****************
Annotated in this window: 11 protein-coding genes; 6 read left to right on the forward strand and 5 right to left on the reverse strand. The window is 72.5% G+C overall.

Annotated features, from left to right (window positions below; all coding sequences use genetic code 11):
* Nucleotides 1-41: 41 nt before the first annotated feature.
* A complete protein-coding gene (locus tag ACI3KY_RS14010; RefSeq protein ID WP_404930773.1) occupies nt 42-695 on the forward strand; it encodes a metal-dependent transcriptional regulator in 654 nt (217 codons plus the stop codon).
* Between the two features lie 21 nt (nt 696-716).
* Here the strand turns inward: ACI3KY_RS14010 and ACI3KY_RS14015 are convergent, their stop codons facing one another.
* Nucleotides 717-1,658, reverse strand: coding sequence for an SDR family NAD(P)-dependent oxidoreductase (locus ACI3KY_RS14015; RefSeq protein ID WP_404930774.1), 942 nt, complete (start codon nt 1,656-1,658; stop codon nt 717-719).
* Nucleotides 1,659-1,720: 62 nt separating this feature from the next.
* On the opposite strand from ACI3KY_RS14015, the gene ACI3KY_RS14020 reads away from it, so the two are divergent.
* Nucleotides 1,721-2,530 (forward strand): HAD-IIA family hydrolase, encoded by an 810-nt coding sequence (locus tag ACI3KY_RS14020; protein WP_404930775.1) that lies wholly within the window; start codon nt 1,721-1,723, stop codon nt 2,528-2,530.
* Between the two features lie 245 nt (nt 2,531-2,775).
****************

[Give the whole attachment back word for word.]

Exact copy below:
Annotated in this window: 11 protein-coding genes; 6 read left to right on the forward strand and 5 right to left on the reverse strand. The window is 72.5% G+C overall.

Annotated features, from left to right (window positions below; all coding sequences use genetic code 11):
* Nucleotides 1-41: 41 nt before the first annotated feature.
* A complete protein-coding gene (locus tag ACI3KY_RS14010; RefSeq protein ID WP_404930773.1) occupies nt 42-695 on the forward strand; it encodes a metal-dependent transcriptional regulator in 654 nt (217 codons plus the stop codon).
* Between the two features lie 21 nt (nt 696-716).
* Here the strand turns inward: ACI3KY_RS14010 and ACI3KY_RS14015 are convergent, their stop codons facing one another.
* Nucleotides 717-1,658, reverse strand: coding sequence for an SDR family NAD(P)-dependent oxidoreductase (locus ACI3KY_RS14015; RefSeq protein ID WP_404930774.1), 942 nt, complete (start codon nt 1,656-1,658; stop codon nt 717-719).
* Nucleotides 1,659-1,720: 62 nt separating this feature from the next.
* On the opposite strand from ACI3KY_RS14015, the gene ACI3KY_RS14020 reads away from it, so the two are divergent.
* Nucleotides 1,721-2,530 (forward strand): HAD-IIA family hydrolase, encoded by an 810-nt coding sequence (locus tag ACI3KY_RS14020; protein WP_404930775.1) that lies wholly within the window; start codon nt 1,721-1,723, stop codon nt 2,528-2,530.
* Between the two features lie 245 nt (nt 2,531-2,775).